Which? puts spotlight on Scottish consumers

New research from Which? has examined how people in Scotland are coping financially and reveals the most financially distressed areas in the country.

In a new report exclusively on Scottish consumers, Which? has found 36% of households – that’s 800,000 across the country – are feeling financially squeezed, with the constituency of Glasgow East the most distressed area.

Just a quarter (24%) say they are living comfortably on their incomes, with energy (80%), fuel (75%) and food (71%) prices the top consumer worries.

Around four in 10 (44%) Scottish consumers say they are concerned about the level of their household debt and more than half (53%) are worried about their level of savings.

Despite the squeeze six in ten (59%) Scottish consumers say they are satisfied with their standard of living with seven in 10 (69%) telling us they will put more or the same amount of money away in savings in the coming year.

However worryingly three in 10 (31%) people who are not retired are not contributing to a pension and have no plans to do so in the next year and nearly two thirds (64%) say they don’t know how much they will need to save to live comfortably in retirement.

Scottish consumers also lack trust in many of country’s key industries like banking and energy. Fewer than one in five (17%) Scottish consumers trust providers of long term financial products, like pensions and insurance, to act in their best interest and a similar percentage (18%) say the same of gas and electricity suppliers. This compares to 50% who trust Scotland’s water provider and 52% who trust companies in the food and groceries industry.

Head of Which? public affairs for Scotland, Gordon MacRae, said:

“Our research provides a unique insight in to how consumers are coping financially and where the squeeze is being felt across Scotland.

“It is good that many people in Scotland are feeling confident about their standard of living but the cost of essentials remains high and there remains levels of worry about household debt and savings. It is also clear that businesses, particularly in banking and energy, have more to do to win back consumers’ trust.”

The 10 most financially distressed constituencies are:

  1. Glasgow East
  2. Glasgow South West
  3. Glasgow North East
  4. Glasgow North West
  5. West Dunbartonshire
  6. Caithness, Sutherland and Easter Ross
  7. Na h-Eileanan an Iar
  8. Glenrothes
  9. Airdrie and Shotts
  10. Banff and Buchan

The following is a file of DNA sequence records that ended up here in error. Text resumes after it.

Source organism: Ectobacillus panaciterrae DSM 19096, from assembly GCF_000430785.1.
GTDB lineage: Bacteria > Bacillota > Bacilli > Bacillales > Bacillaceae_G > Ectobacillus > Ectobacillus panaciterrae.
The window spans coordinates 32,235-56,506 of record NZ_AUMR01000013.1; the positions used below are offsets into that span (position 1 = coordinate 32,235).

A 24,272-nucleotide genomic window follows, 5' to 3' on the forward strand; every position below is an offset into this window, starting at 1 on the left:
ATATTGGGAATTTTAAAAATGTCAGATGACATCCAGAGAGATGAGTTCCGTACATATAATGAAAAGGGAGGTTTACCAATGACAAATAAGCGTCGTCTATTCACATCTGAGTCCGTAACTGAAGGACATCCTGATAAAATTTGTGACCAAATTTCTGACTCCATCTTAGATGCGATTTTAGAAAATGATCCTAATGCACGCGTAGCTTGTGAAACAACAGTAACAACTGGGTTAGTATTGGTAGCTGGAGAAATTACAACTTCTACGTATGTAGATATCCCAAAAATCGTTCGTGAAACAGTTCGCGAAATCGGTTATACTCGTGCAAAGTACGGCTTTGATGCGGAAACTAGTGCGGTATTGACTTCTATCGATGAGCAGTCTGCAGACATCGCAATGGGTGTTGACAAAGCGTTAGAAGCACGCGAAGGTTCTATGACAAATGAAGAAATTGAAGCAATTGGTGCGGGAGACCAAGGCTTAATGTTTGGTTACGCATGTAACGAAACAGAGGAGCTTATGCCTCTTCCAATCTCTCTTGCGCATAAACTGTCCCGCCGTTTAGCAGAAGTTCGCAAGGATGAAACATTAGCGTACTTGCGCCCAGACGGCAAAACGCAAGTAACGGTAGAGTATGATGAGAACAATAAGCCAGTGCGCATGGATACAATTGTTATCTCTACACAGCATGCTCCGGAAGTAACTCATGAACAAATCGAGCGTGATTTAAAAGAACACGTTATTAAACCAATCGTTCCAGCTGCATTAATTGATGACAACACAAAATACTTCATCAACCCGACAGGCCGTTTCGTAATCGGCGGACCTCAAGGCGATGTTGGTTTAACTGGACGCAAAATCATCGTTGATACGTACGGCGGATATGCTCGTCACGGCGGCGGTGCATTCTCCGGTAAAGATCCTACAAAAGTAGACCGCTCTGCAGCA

Notes to editors: 

  1. Which? is the largest consumer body in the UK. We achieve change by providing information and impartial advice that puts people in control, by providing services and products that put consumers’ needs first to bring them better value and through running campaigns that make people’s lives fairer, simpler and safer. We operate as a group social enterprise whose growing work on behalf of all consumers is funded solely by our commercial ventures. We are completely independent and receive no government money, donations from the public, or any other fundraising income.
  2. Survey methodology: Our report analyses Scottish consumer sentiment over time drawing on data from the Which? Consumer Insight Tracker from 2012 until now, a monthly survey of 2000 UK adults. Data quoted is based on the most recent quarter of data: Populus, on behalf of Which?, surveyed a representative sample of 527 Scottish adults online between December 2013 and February 2014. Data were weighted to be demographically representative of all Scottish adults.  Populus is a member of the British Polling Council and abides by its rules. 
  3. Financial distress methodology: The financial distress index estimates the extent to which the households in an area are experiencing financial difficulty relative to all other areas. The index is a summary indicator of 5 levels of the Which? squeezometer, with greater weight attributed to the more severe levels of distress (such as defaulting on payments). The 5 levels are – Level 1 Cutting Back only; Level 2 Using savings to cover spending and cutting back; Level 3 Borrowing from friends/family using credit or authorised overdrafts and cutting back; Level 4 Using unauthorised overdrafts or payday loans; Level 5 Defaulting on loan, bills or housing costs. Respondents are classified according to the most severe difficulty they said they had experienced. The total percentage experiencing distress at the moment is 36% of Scottish households. Based on the ONS population estimates from 2012 that there are 2,386,207 households in Scotland, this is equivalent to approximately 800,000 Scottish households.
  4. Data for constituencies have been estimated by combining the Which? Consumer Insight Tracker Poll (Dec 2013 to Feb 2014) with ONS’ Output Area Classification (2001) and Census 2011. We have used Scottish Westminster constituencies – based on MPs constituencies.
  5. Other key findings include:
  • Between December 2013 and February 2014, on average three in 10 (29%) Scottish consumers said they had cut back spending on essential household items.
  • But they are less likely to say they are planning to reduce expenditure on groceries and food (43% in February 2013, compared to 37% in February 2014).
  • Women are significantly more likely to say they are worried about their level of household savings than men (59% compared to 48%).




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